With so many cool bands out there to check out I offer you some minor guidance by introducing you to REIDO. Anders Ekdahl ©2020
You have one of these names that do not really tell what kind of metal you play. How hard was it to come up with the name?
-I would say it doesn’t even tell that we play metal. We wanted to have a short, one-word name, easy to spell and pronounce and carrying some atmosphere but not pointing at the style. This word seemed to be a successful choice. “Zero degrees” carries some coldness and the choice of Japanese was pretty easy because I had been learning this language and I knew it was possible to find a good number of beautiful words there.
How do you introduce the band to people that are new to your music?
-We play slow and heavy music. I think it’s enough. Not so many people, even among metalheads, really dig into this style, so quite often it’s no good giving terms and examples. But the label calls it “extreme doom metal”, which is also great in my opinion. Funeral doom, sludge, doom death, dark ambient – I think these words can be used for more details.
We all carry baggage with us that affects us in one way or another but what would you say have been the single greatest influence on your sound?
-I can’t name one single greatest influence on our sound. There have been a lot of them for years, including those which have no connection with doom or even metal. I’ve always been enchanted by slow and monumental stuff. When I was a child, I listened to Rainbow and was especially delighted with “Stargazer”, which was a real monument, long and monotonous. Then I listened to Nirvana and liked “Big Long Now” most of all. And the first song that aroused my interest in Metallica was “The Outlaw Torn”. So I couldn’t help playing slow and oppressive music.
What is the scene like in your area? Is it important that there is some sort of local scene for a band to develop or can a band still exist in a vacuum of no scene/no bands?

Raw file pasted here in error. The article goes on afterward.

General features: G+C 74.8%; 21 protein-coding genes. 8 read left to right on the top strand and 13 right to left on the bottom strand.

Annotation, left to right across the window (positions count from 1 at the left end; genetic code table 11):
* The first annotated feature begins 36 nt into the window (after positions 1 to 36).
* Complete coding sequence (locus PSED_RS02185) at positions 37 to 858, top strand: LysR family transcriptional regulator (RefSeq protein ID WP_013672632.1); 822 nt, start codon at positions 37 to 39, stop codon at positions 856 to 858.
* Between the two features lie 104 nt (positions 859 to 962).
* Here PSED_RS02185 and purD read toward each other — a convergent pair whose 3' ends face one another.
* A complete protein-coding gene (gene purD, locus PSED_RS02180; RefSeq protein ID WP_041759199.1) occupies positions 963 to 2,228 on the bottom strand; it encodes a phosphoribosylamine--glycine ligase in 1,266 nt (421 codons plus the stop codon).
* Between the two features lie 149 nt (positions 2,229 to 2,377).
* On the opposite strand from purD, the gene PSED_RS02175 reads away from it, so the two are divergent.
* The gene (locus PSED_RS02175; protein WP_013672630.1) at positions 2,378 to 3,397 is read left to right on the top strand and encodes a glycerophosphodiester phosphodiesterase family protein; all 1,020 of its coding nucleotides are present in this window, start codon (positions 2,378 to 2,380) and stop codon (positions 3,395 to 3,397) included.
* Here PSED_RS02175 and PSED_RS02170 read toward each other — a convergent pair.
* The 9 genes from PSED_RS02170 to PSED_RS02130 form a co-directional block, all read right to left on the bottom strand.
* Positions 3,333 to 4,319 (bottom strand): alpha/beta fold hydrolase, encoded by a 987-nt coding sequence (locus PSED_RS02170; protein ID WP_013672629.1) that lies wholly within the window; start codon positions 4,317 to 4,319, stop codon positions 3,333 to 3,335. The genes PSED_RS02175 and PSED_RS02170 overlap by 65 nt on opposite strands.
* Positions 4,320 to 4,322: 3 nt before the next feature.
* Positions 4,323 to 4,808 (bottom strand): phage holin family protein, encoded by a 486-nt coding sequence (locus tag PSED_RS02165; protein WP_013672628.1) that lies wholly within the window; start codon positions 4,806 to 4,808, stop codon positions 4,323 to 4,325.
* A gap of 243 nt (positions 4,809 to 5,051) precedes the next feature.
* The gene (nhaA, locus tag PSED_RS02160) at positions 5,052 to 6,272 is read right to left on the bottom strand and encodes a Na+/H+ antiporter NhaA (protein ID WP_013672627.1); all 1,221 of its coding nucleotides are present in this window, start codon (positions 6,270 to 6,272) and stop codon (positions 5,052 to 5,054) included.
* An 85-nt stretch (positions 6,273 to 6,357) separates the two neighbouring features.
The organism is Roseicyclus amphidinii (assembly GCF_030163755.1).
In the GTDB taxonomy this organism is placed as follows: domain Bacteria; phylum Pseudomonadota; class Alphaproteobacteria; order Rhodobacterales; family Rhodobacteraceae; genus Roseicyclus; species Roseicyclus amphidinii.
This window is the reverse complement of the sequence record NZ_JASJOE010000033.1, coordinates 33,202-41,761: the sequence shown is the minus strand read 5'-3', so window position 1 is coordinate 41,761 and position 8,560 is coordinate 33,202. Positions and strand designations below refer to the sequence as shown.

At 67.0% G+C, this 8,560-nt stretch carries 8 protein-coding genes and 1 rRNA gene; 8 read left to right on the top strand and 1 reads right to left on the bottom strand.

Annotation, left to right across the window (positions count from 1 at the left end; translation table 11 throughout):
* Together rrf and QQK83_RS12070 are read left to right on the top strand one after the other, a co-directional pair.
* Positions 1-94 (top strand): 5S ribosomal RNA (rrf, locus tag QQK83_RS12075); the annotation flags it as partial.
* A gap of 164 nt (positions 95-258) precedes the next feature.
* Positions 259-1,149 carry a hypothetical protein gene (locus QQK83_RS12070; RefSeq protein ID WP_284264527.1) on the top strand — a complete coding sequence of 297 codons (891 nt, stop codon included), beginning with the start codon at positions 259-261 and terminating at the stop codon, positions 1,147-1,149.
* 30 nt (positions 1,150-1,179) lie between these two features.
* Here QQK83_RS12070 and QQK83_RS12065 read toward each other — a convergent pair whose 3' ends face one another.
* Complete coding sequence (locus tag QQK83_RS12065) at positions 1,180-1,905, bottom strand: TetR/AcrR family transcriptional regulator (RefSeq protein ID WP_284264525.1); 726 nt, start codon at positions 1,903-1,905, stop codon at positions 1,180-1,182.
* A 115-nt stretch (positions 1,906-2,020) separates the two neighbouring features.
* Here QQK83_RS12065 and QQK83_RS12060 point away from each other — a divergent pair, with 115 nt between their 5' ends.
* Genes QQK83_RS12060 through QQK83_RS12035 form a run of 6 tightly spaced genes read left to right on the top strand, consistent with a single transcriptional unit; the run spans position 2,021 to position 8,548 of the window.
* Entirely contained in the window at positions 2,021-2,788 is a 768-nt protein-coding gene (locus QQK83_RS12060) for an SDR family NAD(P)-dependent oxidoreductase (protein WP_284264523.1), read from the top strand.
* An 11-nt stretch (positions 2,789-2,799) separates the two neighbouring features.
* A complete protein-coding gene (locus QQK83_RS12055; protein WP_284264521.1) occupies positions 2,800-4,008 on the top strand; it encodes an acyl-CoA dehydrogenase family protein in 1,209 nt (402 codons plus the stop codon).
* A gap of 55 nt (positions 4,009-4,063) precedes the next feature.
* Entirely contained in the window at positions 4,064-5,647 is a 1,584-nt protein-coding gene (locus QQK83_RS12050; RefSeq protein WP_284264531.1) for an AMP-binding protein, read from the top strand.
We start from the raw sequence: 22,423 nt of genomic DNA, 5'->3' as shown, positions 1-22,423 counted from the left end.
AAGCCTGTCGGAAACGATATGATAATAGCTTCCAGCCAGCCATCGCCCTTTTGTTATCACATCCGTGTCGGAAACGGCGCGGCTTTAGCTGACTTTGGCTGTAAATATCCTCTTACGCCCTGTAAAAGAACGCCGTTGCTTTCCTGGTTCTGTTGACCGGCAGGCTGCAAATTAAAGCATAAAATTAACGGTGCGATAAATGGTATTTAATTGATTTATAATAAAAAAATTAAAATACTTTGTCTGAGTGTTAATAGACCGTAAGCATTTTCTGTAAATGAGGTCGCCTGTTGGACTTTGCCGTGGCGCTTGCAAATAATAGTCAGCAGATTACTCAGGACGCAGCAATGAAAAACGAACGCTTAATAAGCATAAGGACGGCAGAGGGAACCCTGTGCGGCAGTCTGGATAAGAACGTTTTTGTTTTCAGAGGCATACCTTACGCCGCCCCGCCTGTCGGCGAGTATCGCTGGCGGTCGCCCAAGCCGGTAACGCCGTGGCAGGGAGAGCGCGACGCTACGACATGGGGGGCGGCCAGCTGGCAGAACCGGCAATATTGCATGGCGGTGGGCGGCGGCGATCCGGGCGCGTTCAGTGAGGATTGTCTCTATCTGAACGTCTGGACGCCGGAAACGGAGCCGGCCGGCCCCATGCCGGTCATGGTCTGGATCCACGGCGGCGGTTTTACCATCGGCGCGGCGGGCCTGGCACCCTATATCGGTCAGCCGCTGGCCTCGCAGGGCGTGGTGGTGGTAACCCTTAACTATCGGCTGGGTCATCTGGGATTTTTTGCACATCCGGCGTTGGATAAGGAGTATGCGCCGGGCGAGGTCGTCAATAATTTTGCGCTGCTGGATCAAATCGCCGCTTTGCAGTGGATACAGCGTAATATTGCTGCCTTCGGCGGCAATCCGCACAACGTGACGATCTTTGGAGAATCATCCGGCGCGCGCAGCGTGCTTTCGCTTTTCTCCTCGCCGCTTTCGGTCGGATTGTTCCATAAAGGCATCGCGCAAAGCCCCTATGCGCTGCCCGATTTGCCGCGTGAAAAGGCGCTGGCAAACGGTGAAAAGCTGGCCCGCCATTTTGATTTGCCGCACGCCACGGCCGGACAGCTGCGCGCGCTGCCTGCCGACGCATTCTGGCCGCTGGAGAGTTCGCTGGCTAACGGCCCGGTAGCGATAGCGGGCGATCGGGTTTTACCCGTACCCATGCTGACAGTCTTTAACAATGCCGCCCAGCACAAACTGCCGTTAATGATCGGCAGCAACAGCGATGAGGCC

-A band like Reido can exist in a vacuum because it is not intent on popularity or commercial success and doesn’t play live. It’s just music as self-expression, which requires no local scene and no associates. Of course, there is a metal scene in our area. There are some doom bands but I don’t think it can be called a real doom scene. It has never affected Reido, though. If all the equipment was available, this music could be made even in Antarctica or the Himalayas. Probably, such places even have a perfect atmosphere for creativity.
Something I have often wondered about is if you feel that you are part of something bigger and greater when you play in a band, that you are part of a movement sort of?
-Maybe it works for other bands but I would rather give a negative answer to this question. Of course, working with other people means taking some responsibility. But Reido doesn’t feel like a team or a movement. It feels like a few individuals cooperate in order to create some stuff and contribute something to it. Perhaps, it’s just my personal attitude since I have always felt a sort of dropout or maverick in many spheres of life, haha. It’s absolutely OK to be such a guy but words like “team”, “movement”, “social involvement” still sound a bit intimidating to me.